Ezra 9:7-9 “Since the days of our fathers have we been in a great trespass unto this day; and for our iniquities have we, our kings, and our priests, been delivered into the hand of the kings of the lands, to the sword, to captivity, and to a spoil, and to confusion of face, as it is this day. And now for a little space grace hath been shewed from the LORD our God, to leave us a remnant to escape, and to give us a nail in his holy place, that our God may lighten our eyes, and give us a little reviving in our bondage. For we were bondmen; yet our God hath not forsaken us in our bondage, but hath extended mercy unto us in the sight of the kings of Persia, to give us a reviving, to set up the house of our God, and to repair the desolations thereof, and to give us a wall in Judah and in Jerusalem.”
You see, they were carried off in the first place because of their sins! God was punishing them. But in His mercy, He let them return. He let a remnant return to Jerusalem and begin to rebuild the temple.
Ezra 9:10 “And now, O our God, what shall we say after this? for we have forsaken thy commandments…”
That’s an incredible confession. That’s a good question for the sinner to ask of himself today: What shall we say after this? There really was only one thing to say and that is, in shame, godly sorrow, humility, and repentance to say to God, We have forsaken thy commandments. We have sinned. That’s hard to say, isn’t it? We might say it if we can generalize it and lump ourselves in with everyone else, but our pride and our self-will makes it oh so hard to say as the prophet and scribe Ezra said, We have sinned.
What do we say instead today? We might say, Well, I made a mistake. I used bad judgment. I could’ve made a wiser choice. I have a weakness. I’m just a human being and, you know, we all sin from time to time. Friend, making a mistake, using poor judgment, struggling with a weakness is not the same thing as saying as Ezra did, We have sinned. You see, that’s what confession looks like because that’s what God says about our sin. God doesn’t see our sin as merely a mistake; He sees it as transgression of His law, as rebellion against Him. And before God will forgive it, we have to have the humility of heart to confess it. We must have the contrition in our hearts and be of such a disposition that we are willing to humble ourselves before God and say just as Ezra said, I have sinned. That’s what confession looks like. What Ezra said long ago on behalf of the people, that’s what confession looks like. Remember, the word confess means to agree or say the same thing. To agree with God concerning our sin. Ezra made no excuse.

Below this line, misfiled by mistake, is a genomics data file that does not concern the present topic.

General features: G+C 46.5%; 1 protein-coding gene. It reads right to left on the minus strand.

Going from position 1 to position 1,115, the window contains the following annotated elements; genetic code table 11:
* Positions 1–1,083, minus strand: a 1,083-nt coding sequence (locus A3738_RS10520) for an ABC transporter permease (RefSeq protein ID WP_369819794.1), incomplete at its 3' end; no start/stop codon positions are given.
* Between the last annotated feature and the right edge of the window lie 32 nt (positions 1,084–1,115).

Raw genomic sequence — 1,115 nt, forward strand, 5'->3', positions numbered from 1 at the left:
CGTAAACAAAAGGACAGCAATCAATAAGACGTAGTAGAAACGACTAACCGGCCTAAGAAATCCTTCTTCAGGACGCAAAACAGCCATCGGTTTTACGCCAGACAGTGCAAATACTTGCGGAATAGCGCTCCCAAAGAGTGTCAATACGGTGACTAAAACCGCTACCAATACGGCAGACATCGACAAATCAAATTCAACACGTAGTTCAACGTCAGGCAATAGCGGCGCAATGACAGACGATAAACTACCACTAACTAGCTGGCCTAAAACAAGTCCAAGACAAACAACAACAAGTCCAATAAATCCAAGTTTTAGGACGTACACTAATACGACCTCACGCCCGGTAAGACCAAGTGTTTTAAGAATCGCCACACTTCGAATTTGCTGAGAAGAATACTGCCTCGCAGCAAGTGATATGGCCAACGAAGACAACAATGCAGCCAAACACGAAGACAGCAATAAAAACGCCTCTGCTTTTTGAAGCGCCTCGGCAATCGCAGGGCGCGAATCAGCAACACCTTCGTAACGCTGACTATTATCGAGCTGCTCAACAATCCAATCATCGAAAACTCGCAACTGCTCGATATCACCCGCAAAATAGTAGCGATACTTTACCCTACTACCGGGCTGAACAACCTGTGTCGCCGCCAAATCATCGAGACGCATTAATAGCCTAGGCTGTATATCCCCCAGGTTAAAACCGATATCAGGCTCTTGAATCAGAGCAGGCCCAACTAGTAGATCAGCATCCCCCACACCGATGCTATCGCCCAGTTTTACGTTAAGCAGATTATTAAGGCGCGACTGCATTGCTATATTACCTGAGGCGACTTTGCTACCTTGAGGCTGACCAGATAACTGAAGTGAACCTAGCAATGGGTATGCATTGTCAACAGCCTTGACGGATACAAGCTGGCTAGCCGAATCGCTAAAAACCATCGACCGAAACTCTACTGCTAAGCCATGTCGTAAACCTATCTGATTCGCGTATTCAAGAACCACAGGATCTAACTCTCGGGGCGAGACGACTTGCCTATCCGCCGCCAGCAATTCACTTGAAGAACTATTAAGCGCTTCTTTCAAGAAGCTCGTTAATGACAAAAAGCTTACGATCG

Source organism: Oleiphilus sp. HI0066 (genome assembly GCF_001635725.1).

Ezra 9:15 “O LORD God of Israel, thou art righteous: for we remain yet escaped, as it is this day: behold, we are before thee in our trespasses: for we cannot stand before thee because of this.”
He is saying, We’re left without excuse. You’ve been good to us. You’ve shown graciousness to us in spite of our former sin. You’ve been merciful to us and look at us now. We are before thee in sin and trespass. A true confession of sin is one that involves agreeing with what God’s word says about our behavior. The Bible does not gloss over sin, it does not sugarcoat sin, it does not water down sin or make out as though sin is not a big thing. In the eyes of God, sin is a grievous thing. If it weren’t a serious thing, why would He have sent Jesus Christ down to this earth to suffer and die? Do we really believe that Jesus came and suffered and died on the cross of Calvary just so we could splash through the blood of His cross and act like sin is not a big deal?
You see, real repentance and confession of sin involves grieving over our sin and being truly sorry for our sin. But more than that, the resolve to turn from our sin. That is where it begins if we are to find forgiveness of our sin and freedom from our sin and the guilt thereof. Ezra not only had to acknowledge the guilt of his people but God’s sovereign right to be angry and to punish them.